From Karl Whitney‘s 4.20 Guardian review of Lee Siegel‘s “Groucho Marx: The Comedy of Existence“: “I have been a fan of the Marx Brothers since I was a child, in the early 1980s, when television stations used to fill blank spaces in the schedule with Duck Soup or Animal Crackers or A Night at the Opera, and I am as guilty of idealizing their act as anyone.

“But even I can see the plausibility of Siegel’s version of Groucho as not a nice, avuncular figure but rather an asshole telling everyone what he really thinks of them.

“Groucho’s comedy, Siegel insists, is actually radical, nihilistic truth-telling that masks the great comedian’s insecurity; its origins lie in his childhood, with his domineering mother and weak father, and his thwarted intellectual ambitions. A quiet middle child born as Julius Marx to European Jewish emigrants, who lived on the upper east side of Manhattan, Groucho wanted to be a doctor, but instead had to leave school young to join his brothers in show business.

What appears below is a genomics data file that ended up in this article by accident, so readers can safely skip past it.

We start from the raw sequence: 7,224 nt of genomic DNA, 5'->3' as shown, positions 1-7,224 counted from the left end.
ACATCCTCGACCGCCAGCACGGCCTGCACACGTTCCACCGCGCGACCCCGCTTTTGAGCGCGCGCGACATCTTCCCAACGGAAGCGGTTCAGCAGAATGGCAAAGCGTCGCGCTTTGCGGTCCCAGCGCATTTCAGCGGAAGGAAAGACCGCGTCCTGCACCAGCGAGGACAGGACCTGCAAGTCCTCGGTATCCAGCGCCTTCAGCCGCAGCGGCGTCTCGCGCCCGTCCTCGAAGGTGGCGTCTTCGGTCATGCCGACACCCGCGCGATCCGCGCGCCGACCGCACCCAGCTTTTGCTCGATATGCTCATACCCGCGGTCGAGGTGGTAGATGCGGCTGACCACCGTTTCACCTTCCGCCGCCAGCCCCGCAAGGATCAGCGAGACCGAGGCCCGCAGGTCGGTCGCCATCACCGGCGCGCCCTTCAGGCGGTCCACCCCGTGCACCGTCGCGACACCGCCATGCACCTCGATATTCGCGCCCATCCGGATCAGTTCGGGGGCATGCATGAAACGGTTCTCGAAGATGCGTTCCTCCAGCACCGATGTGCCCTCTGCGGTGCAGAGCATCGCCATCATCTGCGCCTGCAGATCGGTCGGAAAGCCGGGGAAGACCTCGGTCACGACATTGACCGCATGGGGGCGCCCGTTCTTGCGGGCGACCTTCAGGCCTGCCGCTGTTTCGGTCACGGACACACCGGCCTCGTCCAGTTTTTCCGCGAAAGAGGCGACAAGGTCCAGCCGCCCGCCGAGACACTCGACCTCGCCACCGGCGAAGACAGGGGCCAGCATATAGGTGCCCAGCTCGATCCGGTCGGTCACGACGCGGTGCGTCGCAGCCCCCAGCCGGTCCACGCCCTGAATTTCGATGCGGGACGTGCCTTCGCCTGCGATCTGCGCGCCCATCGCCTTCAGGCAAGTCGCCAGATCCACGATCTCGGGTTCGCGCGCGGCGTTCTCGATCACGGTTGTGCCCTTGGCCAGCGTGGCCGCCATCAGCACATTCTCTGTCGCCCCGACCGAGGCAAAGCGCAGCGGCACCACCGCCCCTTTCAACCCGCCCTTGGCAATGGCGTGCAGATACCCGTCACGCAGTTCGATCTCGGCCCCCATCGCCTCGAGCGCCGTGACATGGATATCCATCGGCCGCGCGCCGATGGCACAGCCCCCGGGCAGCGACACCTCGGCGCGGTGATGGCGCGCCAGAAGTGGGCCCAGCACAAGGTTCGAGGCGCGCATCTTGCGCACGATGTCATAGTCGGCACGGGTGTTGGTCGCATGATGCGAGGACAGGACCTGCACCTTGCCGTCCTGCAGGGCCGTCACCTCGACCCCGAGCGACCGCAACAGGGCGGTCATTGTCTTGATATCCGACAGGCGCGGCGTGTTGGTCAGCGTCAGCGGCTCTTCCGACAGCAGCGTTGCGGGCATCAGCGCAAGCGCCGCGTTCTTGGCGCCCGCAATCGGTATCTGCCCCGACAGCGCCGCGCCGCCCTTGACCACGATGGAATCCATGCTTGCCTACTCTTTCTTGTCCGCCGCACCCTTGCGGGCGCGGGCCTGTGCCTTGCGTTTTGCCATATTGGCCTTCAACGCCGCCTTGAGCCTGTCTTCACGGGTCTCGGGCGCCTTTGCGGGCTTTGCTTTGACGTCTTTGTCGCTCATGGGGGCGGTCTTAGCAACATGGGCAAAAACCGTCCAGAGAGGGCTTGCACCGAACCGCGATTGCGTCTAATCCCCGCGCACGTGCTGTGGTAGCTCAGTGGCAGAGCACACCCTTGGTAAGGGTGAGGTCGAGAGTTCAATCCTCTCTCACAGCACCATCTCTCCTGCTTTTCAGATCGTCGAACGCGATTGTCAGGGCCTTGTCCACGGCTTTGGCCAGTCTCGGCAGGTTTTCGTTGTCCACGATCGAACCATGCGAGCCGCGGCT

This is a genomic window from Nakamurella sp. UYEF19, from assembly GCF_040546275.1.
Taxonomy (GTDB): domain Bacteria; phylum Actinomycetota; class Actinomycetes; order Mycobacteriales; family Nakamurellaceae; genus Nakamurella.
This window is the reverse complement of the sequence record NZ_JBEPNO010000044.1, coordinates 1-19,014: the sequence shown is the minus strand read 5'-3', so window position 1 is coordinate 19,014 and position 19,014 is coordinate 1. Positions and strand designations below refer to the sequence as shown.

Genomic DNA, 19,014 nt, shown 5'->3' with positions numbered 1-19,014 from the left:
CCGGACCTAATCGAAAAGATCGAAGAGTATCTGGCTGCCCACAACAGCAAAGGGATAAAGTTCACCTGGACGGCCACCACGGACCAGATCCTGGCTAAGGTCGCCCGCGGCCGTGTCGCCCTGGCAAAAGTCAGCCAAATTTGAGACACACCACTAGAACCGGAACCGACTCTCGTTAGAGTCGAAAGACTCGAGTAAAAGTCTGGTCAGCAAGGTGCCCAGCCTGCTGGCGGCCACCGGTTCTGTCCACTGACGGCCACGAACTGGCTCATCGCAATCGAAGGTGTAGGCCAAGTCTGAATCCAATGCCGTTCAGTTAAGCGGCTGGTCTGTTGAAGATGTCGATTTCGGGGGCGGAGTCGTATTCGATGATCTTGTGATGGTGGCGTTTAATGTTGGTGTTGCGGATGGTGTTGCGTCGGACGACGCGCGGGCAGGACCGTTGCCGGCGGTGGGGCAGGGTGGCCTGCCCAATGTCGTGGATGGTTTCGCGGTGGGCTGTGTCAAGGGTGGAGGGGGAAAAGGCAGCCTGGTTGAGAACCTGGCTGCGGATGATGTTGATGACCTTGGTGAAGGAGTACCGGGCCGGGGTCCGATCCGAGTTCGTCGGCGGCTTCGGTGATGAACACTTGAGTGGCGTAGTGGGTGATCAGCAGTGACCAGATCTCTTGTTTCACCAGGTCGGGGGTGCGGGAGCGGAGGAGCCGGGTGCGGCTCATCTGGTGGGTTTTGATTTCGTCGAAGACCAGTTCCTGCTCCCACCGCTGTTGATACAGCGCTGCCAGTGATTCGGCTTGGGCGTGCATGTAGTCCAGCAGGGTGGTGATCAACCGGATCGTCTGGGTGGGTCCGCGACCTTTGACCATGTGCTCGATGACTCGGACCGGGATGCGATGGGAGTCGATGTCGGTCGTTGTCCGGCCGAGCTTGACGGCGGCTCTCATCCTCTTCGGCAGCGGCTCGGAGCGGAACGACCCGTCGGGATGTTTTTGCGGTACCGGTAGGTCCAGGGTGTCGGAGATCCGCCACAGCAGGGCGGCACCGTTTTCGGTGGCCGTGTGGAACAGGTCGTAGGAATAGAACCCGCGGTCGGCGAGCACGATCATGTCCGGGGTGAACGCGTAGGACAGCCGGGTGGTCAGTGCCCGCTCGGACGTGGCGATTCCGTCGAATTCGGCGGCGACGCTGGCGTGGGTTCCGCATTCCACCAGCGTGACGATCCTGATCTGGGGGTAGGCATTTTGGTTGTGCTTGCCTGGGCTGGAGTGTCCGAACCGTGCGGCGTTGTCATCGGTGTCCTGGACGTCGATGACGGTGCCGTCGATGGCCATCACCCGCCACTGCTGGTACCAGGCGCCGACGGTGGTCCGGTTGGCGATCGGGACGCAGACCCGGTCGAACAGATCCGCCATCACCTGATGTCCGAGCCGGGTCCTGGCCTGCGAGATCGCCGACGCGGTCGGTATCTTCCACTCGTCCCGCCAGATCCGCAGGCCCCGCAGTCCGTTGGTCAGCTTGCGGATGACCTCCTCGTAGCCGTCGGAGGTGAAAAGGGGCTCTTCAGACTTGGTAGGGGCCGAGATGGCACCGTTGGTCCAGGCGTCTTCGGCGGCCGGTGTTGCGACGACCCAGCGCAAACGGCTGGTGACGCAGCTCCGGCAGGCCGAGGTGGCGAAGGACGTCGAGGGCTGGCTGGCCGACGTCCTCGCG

There is a joke that dates back to the Marx Brothers’ Broadway play I’ll Say She Is!. Chico says: ‘The garbage man is here’, and Groucho replies: ‘Well, tell him we don’t want any.’ Siegel writes that it’s ‘not funny’, but when, during his Firing Line interview with Groucho, Buckley repeats the gag, the previously silent audience laughs. Surely the joke is bombproof if even the staid Buckley can raise a chuckle with it?

“Groucho began the show by admitting that he is a ‘sad man’, but as the discussion progressed, he started to arch his back, wave the cigar, joke with the chairman and play to the audience. It is as if a switch has been flipped, and the old Groucho character has come to life again.”

“Comedians are the dreariest people in the world,” Groucho says at the beginning of Buckley’s interview. “You should talk to my wife. Which is more than I do.”